Dior Homme – A history in Fashion
Christian Dior is a french couturier that changed fashion history forever. We’ll tell you a little bit about where his innovative spirit comes from by going back a little in time.
After the bankruptcy of the family business, DIOR became a fashion designer for Agnès and Schiaparelli, from where he went on to work as a model designer at Piguet. In 1946 he founded his own haute couture firm, which bore his name and had its headquarters in Paris. This is how he launched the fashion that would be christened New Look, narrow-shouldered dresses and skirts up to the middle of the leg. A year later he opened a branch in New York, which proves his brilliant success in the world of fashion, which allowed him to consolidate his home as one of the most prestigious of recent times. Upon his death, with salons in twenty-four countries, Yves Saint-Laurent and then Marc Bohan continued with their signature, and they managed to maintain the reputation of the surname.
The so-called haute couture was born in the times when ladies changed their dresses several times a day, depending on the time. It was a high quality fashion in terms of design and production. The Cámara Sindical de la Alta Costura had been founded in 1868 as a union of dressmakers to prevent their designs from being plagiarized. The designer created the models from a fabric made of linen or muslin that bore his signature. By the late 1950s, many of the haute couture houses had closed to the advance of the cheaper ready-to-wear. French couturier Christian Dior was the most prestigious designer of this last stage of haute couture; his elegant and sculptural lines would influence women and designers for decades.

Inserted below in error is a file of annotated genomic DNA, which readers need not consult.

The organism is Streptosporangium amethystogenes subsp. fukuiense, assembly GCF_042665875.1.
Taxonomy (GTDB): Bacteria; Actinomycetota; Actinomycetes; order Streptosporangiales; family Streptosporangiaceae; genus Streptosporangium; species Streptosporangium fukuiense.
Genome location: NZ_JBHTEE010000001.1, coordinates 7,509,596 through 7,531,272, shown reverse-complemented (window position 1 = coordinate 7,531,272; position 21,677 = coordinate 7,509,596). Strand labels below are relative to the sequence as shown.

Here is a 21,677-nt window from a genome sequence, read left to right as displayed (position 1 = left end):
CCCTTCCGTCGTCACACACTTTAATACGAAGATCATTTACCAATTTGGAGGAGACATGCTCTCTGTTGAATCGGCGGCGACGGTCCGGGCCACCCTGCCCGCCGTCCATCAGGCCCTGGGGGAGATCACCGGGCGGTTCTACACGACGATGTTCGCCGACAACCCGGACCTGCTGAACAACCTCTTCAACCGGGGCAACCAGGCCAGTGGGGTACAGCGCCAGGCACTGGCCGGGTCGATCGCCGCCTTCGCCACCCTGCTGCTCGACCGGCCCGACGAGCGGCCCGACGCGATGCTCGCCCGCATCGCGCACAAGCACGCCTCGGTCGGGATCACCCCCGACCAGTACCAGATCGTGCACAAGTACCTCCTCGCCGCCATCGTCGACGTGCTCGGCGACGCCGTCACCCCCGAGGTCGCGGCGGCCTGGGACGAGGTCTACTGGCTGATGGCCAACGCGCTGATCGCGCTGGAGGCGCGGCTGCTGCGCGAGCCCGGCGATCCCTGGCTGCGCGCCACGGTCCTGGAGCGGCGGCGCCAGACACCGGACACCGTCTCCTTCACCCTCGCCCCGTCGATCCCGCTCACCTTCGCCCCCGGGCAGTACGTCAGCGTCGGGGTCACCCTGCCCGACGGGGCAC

Dior gave up his political science studies for music, although in reality he devoted himself to travelling and running an art gallery. In 1931, his mother died of cancer and the family business he inherited was declared bankrupt. Dior also had to leave the art gallery when he contracted tuberculosis. After living off the hospitality of friends for a while, he began selling sketches with his own designs to newspapers and magazines.